Linked by Thom Holwerda on Thu 14th Dec 2017 19:46 UTC
Legal

Net neutrality is dead - at least for now. In a 3-2 vote today, the Federal Communications Commission approved a measure to remove the tough net neutrality rules it put in place just two years ago. Those rules prevented internet providers from blocking and throttling traffic and offering paid fast lanes. They also classified internet providers as Title II common carriers in order to give the measure strong legal backing.

Today's vote undoes all of that. It removes the Title II designation, preventing the FCC from putting tough net neutrality rules in place even if it wanted to. And, it turns out, the Republicans now in charge of the FCC really don’t want to. The new rules largely don’t prevent internet providers from doing anything. They can block, throttle, and prioritize content if they wish to. The only real rule is that they have to publicly state that they’re going to do it.

Nobody wanted the FCC to vote like this. Public support for net neutrality is massive. The only reason this is happening is pure, unbridled corruption at the very root of the American political system.

E-mail Print r 12   67 Comment(s)
Thread beginning with comment 652016
To read all comments associated with this story, please click here.
Comment by yoshi314@gmail.com
by yoshi314@gmail.com on Thu 14th Dec 2017 21:11 UTC
yoshi314@gmail.com
Member since:
2009-12-14

This just shows how little influence the public actually has. I mean, it's not over, but the fact it passed even with all that resistance is quite telling.

I sincerely hope that in the event that it stays, people will prefer to use ISPs that won't throttle their connections and won't offer premium connectivity packages, keeping things fair.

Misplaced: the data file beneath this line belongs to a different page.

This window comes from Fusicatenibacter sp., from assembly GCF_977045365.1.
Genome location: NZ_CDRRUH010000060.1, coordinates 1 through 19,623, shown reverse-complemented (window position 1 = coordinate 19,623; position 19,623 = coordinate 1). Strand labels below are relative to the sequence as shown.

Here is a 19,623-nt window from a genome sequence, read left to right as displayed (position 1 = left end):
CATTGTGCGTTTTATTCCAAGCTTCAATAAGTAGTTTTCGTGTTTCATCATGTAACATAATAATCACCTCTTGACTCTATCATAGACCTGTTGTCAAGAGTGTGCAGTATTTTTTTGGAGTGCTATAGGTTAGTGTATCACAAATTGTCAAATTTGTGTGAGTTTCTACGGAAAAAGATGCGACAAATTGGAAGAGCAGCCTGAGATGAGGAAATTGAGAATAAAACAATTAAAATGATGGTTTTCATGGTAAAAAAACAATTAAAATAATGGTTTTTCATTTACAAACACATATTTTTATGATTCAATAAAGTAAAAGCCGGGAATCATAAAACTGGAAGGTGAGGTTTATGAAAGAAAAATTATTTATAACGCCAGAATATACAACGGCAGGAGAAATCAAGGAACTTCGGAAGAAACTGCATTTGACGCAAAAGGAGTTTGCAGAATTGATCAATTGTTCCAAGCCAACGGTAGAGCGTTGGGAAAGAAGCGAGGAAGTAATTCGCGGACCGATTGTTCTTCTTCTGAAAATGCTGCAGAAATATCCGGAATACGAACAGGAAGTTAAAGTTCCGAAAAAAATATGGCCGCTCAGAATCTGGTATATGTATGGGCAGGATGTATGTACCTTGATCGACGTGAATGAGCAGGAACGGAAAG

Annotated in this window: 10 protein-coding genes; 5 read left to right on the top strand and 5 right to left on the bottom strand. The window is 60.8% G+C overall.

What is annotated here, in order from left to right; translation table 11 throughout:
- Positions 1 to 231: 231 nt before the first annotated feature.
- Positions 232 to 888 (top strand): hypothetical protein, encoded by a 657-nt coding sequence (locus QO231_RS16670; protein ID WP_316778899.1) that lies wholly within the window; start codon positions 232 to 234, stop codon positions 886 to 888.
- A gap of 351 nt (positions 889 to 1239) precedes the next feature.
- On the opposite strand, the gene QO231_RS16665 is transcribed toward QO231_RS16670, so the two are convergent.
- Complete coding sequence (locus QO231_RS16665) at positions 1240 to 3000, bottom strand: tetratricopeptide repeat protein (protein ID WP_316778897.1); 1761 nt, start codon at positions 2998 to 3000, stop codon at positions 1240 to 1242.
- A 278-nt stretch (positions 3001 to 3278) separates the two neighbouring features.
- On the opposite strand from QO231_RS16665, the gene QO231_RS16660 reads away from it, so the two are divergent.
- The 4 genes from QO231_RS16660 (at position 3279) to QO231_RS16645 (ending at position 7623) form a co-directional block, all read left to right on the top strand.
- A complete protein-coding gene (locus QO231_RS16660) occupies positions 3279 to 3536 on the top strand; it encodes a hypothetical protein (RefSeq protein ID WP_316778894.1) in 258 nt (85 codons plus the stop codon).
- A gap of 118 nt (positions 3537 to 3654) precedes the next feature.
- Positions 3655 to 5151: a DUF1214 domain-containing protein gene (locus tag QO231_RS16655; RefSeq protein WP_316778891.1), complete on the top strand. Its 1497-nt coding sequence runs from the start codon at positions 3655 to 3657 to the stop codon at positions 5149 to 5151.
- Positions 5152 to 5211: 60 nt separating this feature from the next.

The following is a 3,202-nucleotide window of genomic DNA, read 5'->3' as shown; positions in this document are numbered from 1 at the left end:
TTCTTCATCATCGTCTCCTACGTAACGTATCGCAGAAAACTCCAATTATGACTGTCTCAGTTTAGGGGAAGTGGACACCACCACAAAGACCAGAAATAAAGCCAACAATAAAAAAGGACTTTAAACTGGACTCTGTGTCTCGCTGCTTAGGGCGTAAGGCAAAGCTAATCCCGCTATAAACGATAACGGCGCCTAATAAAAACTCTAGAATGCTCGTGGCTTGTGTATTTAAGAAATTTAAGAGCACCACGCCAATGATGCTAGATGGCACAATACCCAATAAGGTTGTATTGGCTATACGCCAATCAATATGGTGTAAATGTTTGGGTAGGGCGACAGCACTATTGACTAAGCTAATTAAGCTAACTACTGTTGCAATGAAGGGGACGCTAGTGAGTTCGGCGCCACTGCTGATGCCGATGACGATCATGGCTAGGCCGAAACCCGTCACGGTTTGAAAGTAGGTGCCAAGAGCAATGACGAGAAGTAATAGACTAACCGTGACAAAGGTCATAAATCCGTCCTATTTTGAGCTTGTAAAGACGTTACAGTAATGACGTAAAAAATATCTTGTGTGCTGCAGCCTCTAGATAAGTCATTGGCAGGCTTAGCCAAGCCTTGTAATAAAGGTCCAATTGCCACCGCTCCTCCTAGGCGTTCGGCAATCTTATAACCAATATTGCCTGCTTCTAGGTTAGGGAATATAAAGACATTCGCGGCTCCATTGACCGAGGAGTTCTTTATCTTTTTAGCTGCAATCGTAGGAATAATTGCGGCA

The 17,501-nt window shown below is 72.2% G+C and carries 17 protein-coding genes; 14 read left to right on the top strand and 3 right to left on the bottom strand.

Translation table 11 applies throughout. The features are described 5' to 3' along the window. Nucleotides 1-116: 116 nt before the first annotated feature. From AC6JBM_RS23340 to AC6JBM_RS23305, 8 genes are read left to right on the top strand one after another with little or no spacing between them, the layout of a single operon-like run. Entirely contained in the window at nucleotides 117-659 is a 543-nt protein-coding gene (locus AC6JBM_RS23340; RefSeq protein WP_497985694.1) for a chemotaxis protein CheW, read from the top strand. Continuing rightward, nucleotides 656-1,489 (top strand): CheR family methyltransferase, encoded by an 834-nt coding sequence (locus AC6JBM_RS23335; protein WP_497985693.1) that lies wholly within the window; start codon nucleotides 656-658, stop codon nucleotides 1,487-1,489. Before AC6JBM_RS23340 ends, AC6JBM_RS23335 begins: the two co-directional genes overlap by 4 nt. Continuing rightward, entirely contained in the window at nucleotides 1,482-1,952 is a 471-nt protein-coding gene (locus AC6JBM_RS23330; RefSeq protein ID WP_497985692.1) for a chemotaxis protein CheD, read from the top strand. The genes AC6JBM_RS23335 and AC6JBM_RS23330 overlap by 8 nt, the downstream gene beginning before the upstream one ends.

Reply Score: 3

PJBonoVox Member since:
2006-08-14

That's the only hope out of this. That ISPs use 'we don't throttle your connection' as a means to introduce competition.

But as a UK expat in the US, I saw quite quickly that there are large swathes of the country that wouldn't have a choice of ISP anyway, so they are screwed.

Reply Parent Score: 7

Kochise Member since:
2006-03-03

Legalized ransomware. Belgium is not in a better position regarding the internet.

Reply Parent Score: -1

kittynipples Member since:
2006-08-02

I'm amused by all of the shock that an unelected bureaucrat doesn't care what the public thinks.

Edited 2017-12-15 12:19 UTC

Reply Parent Score: 0

ahferroin7 Member since:
2015-10-30

A large part of that is Americans in general not knowing how our political system works (and this is coming from an American who at least acknowledges that he doesn't understand the entirety of it), and more specifically not understanding that we've legalized the very same corruption we condemn other nation states for.

Reply Parent Score: 4

Dr.Cyber Member since:
2017-06-17

The public has far less influence then even this indicates.

If the elite would disregard the public opinion (for example ignore votes in an election) but said on the news that they based their decisions on the public votes, do you really think that any of those dumbed down couch potatoes that make up most of the general public would notice?

Of course not. Not one of them cares enough about politics to do any research beyond watching the news. Thanks to that we are completely at the mercy of the politicians honesty.

Reply Parent Score: 0